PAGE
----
Mark to Market Accounting: A Basic Analogy

by | Mar 12, 2009 | Asset Management, Stock Market Comments

How mark to the market accounting helped kill Wall Street

Mark-to-market accounting is what’s used in your brokerage account — your margin account at a Wall Street firm.  To understand mark to market accounting, let’s look at what happens in a retail brokerage account that trades on margin:

Suppose you invest $80,000 in cash in a brokerage account.  You sign up for margin capability.  Before you place a trade in your account, you have the ability to buy up to $160,000 worth of securities with only $80,000.  You will pay margin interest on any outstanding balances, and your “margin maintenance” is recalculated every night – based on the gain or loss in value of the securities in the account.  This is how a margin account works.

Using the above illustration, you have 50% equity in the account, and have an outstanding margin (or debit) balance of $80,000.

Suppose the value of the assets in the account drop from $160,000 to $145,000.  You now have 45% equity in your account.  You still have buying power and seem to be in no imminent danger of a margin call.  Remember, you still owe $80,000.  If you were to close the account now, you would sell the assets for $145,000.  The margin debit balance of $80,000 would be paid (margin interest would also be included).  The securities dropped almost 10% in value (from $160,000 down to $145,000) but you lost nearly twice that percentage, because you leveraged the trade.  You would be left with the remainder… approximately $65,000.

But suppose the value of the assets in the account dropped from $160,000 to $100,000.  You now have 20% equity in your account.  Remember, you still owe $80,000.  At this stage, you have no more “buying power.”   This means you cannot take money from the account, nor can you buy any additional investments.  In fact, at 20% equity you have a “margin call” and your broker would be contacting you requiring you to deposit more money (or other securities) to boost the equity in the account.

Margin works wonderfully when the assets in your account are rising in value.  But margin will wipe you out when the assets in your account are falling in value.

The assets in the account are repriced every single night in a margin account.  And the equity is calculated every day and the amount needed for “margin maintenance” is also calculated every day.  And when your account gets upside down, you have a margin call, and it needs to be rectified right away.

Margin accounts are calculated using mark to the market accounting.

Banks (and brokerage firms) that own mortgage backed securities have been required — since November 2007 — to use mark to market accounting on these securities.  Coincidentally, this was just around the time these mortgage securities started dropping precipitously in value.  2007 saw many mortgage firms get wiped out, and brokerage firms and banks holding these assets started realizing the volatility of these assets.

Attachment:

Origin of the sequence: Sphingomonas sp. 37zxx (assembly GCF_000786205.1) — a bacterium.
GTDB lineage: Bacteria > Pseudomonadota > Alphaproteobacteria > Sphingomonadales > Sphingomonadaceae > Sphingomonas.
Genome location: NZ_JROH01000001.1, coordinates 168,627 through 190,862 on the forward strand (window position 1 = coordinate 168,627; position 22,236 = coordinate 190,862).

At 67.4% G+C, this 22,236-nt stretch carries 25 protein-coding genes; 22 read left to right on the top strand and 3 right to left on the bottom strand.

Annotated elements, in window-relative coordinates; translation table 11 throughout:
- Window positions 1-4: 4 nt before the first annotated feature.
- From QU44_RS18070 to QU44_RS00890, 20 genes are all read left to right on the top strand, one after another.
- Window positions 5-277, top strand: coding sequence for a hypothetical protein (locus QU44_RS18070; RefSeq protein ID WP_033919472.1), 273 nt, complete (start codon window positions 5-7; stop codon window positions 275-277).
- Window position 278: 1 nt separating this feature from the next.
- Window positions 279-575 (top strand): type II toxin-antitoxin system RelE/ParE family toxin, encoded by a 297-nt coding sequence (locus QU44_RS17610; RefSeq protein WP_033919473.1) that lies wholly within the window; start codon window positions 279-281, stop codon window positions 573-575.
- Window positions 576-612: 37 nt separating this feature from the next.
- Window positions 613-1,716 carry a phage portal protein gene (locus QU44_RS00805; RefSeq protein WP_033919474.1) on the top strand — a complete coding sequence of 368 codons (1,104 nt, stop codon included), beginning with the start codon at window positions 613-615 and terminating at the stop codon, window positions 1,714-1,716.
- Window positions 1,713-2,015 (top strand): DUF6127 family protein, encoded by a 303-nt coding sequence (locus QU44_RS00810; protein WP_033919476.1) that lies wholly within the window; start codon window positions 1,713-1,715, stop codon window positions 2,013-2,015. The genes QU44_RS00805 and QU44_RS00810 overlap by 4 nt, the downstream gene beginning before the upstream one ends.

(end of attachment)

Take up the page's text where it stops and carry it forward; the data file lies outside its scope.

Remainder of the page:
Remember banks and brokerage firms were required to employ mark to market accounting beginning in November 2007 for mortgage backed securities.  As real estate values collapsed, and foreclosures began to rise, banks and brokerage firms no longer wanted to hold the securities as investments on their books.  It is no wonder then, that six months later (March 2008) that one of the biggest holders of mortgage backed securities — Bear Stearns — was caught in a massive credit squeeze.  The assets that they regularly borrowed against were no longer “borrow-able.”

Bear Stearns — which had traded at well over $100 per share months before, agreed to sell themselves to J.P. Morgan Chase for two dollars per share.  This figure was ultimately increased to $10 per share.

By mid– 2008, Merrill Lynch had decided to unload a $31 billion pool of mortgage backed securities that they owned, and essentially announced they would take the best offer.  These mortgage backed securities had been held on the books (it’s estimated) at $.80 on the dollar.  This pool was sold for $.22 on the dollar in July, only after Merrill Lynch agreed to subsidize part of the losses that might be incurred by the buyer.

These are anecdotes and examples using vast over-simplification and are being used to illustrate how mark-to-market accounting works.
While not directly connected, mark to market accounting required that other banks and brokers investing in similar type investments market their own similar assets down to similar levels.  Thus, the entire mortgage backed market froze. Trades were no longer taking place, because every time a trade would take place, it would require the values of similar securities to be repriced everywhere.  These securities could no longer find a value and could not be borrowed against, hampering most lending capabilities at these firms.